Search Results for:


Jimi Tenor's new single on Philophon was created at the label's own Joy Sound Studios in Kumasi/Ghana. Here he encountered the lively music scene that the city, once the birthplace of highlife, has to offer.

With the title track My Mind, Jimi brings one of his classics from the 90s to new life. It goes without saying that he takes the highlife beat as his basis here.

With Love Is The Language he has created another hymn to the mystery of love, the exploration of which runs like a common thread through his now extensive work.

On both pieces he is accompanied by the ten-man Rubato Chorus. The result is two epic pieces that are consistent with Jimi's work.


1. My Mind
2. My Mind (Single Version)
3. Love Is The Language

Ahemaa Nwomkro

Yebre Ma Owuo

Ahemaa Nwomkro, which means queens of Nwomkro, are Victoria Osei and Theresa Owusuaa. Nwomkro is an old Ashanti musical style, which played an influential role in the origin of the typical more roots-like Highlife style of Kumasi, the cultural capital of Ghana in the middle of the jungle.

On this release the two singers have teamed up with the young generation of Highlife muicians of Kumasi. On guitar is Akule Pepe, who served for years in the group of Highlife legend Alex Konadu, the most on demand band in its time. The two songs are a rare example of how good pure Nwomkro gets together with typical Highlife.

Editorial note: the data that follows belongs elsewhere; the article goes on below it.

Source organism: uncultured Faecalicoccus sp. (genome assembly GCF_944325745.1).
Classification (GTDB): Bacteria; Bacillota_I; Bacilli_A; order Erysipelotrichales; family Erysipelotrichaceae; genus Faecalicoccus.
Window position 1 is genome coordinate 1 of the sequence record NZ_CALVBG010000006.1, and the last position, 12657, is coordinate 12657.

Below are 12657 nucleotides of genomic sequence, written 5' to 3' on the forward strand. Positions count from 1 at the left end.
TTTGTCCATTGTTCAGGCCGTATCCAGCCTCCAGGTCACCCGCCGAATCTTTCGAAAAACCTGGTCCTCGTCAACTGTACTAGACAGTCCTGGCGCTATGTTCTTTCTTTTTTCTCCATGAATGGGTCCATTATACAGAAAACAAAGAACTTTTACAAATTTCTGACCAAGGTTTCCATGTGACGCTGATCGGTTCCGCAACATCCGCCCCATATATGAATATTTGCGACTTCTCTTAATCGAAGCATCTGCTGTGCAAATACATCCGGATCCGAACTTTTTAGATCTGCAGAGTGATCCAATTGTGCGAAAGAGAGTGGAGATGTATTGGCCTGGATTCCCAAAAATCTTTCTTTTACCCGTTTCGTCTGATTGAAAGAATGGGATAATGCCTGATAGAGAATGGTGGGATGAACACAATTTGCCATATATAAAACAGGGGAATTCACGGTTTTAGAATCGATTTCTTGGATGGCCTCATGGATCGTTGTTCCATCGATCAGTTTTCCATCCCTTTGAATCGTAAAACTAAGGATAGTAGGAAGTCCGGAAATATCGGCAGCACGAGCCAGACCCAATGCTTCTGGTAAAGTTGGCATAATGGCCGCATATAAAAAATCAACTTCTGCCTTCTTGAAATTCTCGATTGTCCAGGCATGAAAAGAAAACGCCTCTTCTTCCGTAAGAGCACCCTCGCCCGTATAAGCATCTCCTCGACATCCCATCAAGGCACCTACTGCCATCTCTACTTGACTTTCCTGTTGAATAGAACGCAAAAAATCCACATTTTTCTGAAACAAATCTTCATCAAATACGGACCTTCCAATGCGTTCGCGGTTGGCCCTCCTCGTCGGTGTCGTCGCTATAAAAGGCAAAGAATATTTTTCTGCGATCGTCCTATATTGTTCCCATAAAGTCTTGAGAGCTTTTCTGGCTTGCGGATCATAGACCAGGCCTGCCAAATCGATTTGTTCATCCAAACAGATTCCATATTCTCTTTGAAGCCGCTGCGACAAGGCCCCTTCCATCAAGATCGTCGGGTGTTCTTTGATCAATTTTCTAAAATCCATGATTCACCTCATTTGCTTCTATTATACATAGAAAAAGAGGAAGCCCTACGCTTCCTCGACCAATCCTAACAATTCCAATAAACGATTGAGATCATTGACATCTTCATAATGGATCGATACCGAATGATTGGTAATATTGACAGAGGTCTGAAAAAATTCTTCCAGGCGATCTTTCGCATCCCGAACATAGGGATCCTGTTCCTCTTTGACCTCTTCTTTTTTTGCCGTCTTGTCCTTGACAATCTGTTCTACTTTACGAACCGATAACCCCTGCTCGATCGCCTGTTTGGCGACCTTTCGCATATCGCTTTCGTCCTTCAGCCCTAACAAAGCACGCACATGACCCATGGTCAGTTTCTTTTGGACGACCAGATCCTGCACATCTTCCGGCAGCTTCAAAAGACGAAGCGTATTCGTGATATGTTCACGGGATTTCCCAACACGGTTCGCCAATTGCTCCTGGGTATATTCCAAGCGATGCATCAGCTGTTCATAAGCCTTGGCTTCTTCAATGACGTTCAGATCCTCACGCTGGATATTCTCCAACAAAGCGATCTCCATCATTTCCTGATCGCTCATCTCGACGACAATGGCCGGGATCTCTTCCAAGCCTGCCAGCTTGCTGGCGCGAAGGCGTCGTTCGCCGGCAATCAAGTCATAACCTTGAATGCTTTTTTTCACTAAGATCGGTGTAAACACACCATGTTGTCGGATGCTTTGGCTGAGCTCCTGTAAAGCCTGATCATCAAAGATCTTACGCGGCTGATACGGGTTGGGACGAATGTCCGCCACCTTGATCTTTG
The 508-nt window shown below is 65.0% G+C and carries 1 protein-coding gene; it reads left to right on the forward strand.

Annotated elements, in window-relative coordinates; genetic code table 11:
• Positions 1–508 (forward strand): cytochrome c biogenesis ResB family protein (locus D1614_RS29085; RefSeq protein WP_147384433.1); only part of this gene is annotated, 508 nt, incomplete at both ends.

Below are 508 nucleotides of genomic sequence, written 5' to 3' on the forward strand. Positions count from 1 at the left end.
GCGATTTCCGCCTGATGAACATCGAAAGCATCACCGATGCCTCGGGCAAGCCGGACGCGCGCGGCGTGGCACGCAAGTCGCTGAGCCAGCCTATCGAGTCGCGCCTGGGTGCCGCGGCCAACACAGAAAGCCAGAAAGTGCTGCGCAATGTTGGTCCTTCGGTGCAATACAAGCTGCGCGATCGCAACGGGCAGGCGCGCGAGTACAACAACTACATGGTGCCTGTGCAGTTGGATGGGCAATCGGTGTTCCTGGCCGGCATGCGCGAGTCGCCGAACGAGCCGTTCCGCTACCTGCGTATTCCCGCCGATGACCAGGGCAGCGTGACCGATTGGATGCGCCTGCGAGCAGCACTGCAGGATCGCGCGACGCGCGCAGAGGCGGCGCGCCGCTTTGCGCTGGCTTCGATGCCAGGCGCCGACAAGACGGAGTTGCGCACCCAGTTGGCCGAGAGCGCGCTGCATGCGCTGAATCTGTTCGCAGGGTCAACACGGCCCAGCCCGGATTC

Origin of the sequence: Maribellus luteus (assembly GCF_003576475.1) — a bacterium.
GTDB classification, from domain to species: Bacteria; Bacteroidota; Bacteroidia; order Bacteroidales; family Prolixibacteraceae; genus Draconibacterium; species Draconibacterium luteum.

Matt says: While the A side's "Yebre Ma Owuo" contains the frenetic and optimistic vibes we've come to expect from traditional highlife, "Nana Koda Gya Me" on the flip is a seriously moving, psychedelic and sprawling song so evocative I'd give anything to know what they were singing about! Absolute brilliance from Ghana.


1. Yebre Ma Owuo
2. Nana Koda Gya Me

Florence Adooni


After her surprise debut "Mam Pe'ela Su'ure", Ghana's Frafra gospel queen Florence Adooni is back with her second single on Philophon. Born as Frafra in Kumasi, the capital of the Ashanti, she combines the best of both cultures into a unique fusion. The meandering, mostly pentatonic melodies of the Frafra glide over the high-life rhythm of the Ashanti with incredible ease. "Yinne" means The Creator and is one of the songs sung at the culmination of the Sunday service. Its driving rhythm usually guarantees a collective ecstasy in the community. "Fo Yelle", on the other hand, has more of a meditative effect on the listener. Its rather solemn rhythm leads you into tranquility and opens your soul to receive the divine spark.


Fo Yelle

Just In


Latest Pre-Sales


E-newsletter —
Sign up
Back to top